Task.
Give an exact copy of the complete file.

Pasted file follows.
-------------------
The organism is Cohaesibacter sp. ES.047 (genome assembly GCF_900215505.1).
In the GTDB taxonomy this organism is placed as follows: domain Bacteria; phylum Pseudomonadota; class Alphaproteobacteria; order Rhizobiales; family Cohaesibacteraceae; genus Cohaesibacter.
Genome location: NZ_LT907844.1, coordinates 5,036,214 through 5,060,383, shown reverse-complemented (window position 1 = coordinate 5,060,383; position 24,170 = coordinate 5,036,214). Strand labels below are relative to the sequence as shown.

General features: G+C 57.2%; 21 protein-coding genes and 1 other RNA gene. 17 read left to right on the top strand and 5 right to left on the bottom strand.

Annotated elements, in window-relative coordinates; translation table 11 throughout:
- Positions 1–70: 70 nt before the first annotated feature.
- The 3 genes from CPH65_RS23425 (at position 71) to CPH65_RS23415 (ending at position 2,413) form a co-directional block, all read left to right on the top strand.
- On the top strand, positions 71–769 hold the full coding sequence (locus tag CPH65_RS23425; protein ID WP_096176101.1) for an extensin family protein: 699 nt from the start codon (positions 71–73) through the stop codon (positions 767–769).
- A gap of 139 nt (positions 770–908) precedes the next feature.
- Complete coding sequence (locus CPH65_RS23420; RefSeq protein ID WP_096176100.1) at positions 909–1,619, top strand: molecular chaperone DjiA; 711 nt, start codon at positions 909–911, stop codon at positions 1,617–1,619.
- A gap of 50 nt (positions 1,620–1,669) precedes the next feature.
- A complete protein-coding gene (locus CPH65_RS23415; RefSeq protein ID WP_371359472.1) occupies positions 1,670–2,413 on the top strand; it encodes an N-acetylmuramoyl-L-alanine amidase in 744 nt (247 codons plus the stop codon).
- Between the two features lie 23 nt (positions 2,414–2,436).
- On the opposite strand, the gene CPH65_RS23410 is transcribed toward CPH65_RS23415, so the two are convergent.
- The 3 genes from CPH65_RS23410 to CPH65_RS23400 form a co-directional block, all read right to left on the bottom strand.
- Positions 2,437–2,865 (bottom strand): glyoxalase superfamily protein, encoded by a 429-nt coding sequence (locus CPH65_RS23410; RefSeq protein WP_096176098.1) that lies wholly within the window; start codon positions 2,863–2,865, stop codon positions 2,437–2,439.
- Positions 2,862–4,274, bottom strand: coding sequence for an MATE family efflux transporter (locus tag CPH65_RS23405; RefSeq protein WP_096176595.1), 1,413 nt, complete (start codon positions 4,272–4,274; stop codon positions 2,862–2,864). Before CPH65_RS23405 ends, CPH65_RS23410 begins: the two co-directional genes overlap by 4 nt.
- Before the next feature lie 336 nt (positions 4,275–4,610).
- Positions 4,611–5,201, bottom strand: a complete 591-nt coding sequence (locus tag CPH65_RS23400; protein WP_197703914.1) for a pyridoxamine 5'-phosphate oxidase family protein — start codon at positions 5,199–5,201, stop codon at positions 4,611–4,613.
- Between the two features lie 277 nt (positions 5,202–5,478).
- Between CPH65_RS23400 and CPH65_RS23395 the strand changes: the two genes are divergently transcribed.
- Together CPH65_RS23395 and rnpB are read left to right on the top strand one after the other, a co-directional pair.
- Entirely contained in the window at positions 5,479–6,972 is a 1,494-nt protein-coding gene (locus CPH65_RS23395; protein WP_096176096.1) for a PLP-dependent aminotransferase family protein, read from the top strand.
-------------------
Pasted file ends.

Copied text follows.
The organism is Cohaesibacter sp. ES.047 (genome assembly GCF_900215505.1).
In the GTDB taxonomy this organism is placed as follows: domain Bacteria; phylum Pseudomonadota; class Alphaproteobacteria; order Rhizobiales; family Cohaesibacteraceae; genus Cohaesibacter.
Genome location: NZ_LT907844.1, coordinates 5,036,214 through 5,060,383, shown reverse-complemented (window position 1 = coordinate 5,060,383; position 24,170 = coordinate 5,036,214). Strand labels below are relative to the sequence as shown.

General features: G+C 57.2%; 21 protein-coding genes and 1 other RNA gene. 17 read left to right on the top strand and 5 right to left on the bottom strand.

Annotated elements, in window-relative coordinates; translation table 11 throughout:
- Positions 1–70: 70 nt before the first annotated feature.
- The 3 genes from CPH65_RS23425 (at position 71) to CPH65_RS23415 (ending at position 2,413) form a co-directional block, all read left to right on the top strand.
- On the top strand, positions 71–769 hold the full coding sequence (locus tag CPH65_RS23425; protein ID WP_096176101.1) for an extensin family protein: 699 nt from the start codon (positions 71–73) through the stop codon (positions 767–769).
- A gap of 139 nt (positions 770–908) precedes the next feature.
- Complete coding sequence (locus CPH65_RS23420; RefSeq protein ID WP_096176100.1) at positions 909–1,619, top strand: molecular chaperone DjiA; 711 nt, start codon at positions 909–911, stop codon at positions 1,617–1,619.
- A gap of 50 nt (positions 1,620–1,669) precedes the next feature.
- A complete protein-coding gene (locus CPH65_RS23415; RefSeq protein ID WP_371359472.1) occupies positions 1,670–2,413 on the top strand; it encodes an N-acetylmuramoyl-L-alanine amidase in 744 nt (247 codons plus the stop codon).
- Between the two features lie 23 nt (positions 2,414–2,436).
- On the opposite strand, the gene CPH65_RS23410 is transcribed toward CPH65_RS23415, so the two are convergent.
- The 3 genes from CPH65_RS23410 to CPH65_RS23400 form a co-directional block, all read right to left on the bottom strand.
- Positions 2,437–2,865 (bottom strand): glyoxalase superfamily protein, encoded by a 429-nt coding sequence (locus CPH65_RS23410; RefSeq protein WP_096176098.1) that lies wholly within the window; start codon positions 2,863–2,865, stop codon positions 2,437–2,439.
- Positions 2,862–4,274, bottom strand: coding sequence for an MATE family efflux transporter (locus tag CPH65_RS23405; RefSeq protein WP_096176595.1), 1,413 nt, complete (start codon positions 4,272–4,274; stop codon positions 2,862–2,864). Before CPH65_RS23405 ends, CPH65_RS23410 begins: the two co-directional genes overlap by 4 nt.
- Before the next feature lie 336 nt (positions 4,275–4,610).
- Positions 4,611–5,201, bottom strand: a complete 591-nt coding sequence (locus tag CPH65_RS23400; protein WP_197703914.1) for a pyridoxamine 5'-phosphate oxidase family protein — start codon at positions 5,199–5,201, stop codon at positions 4,611–4,613.
- Between the two features lie 277 nt (positions 5,202–5,478).
- Between CPH65_RS23400 and CPH65_RS23395 the strand changes: the two genes are divergently transcribed.
- Together CPH65_RS23395 and rnpB are read left to right on the top strand one after the other, a co-directional pair.
- Entirely contained in the window at positions 5,479–6,972 is a 1,494-nt protein-coding gene (locus CPH65_RS23395; protein WP_096176096.1) for a PLP-dependent aminotransferase family protein, read from the top strand.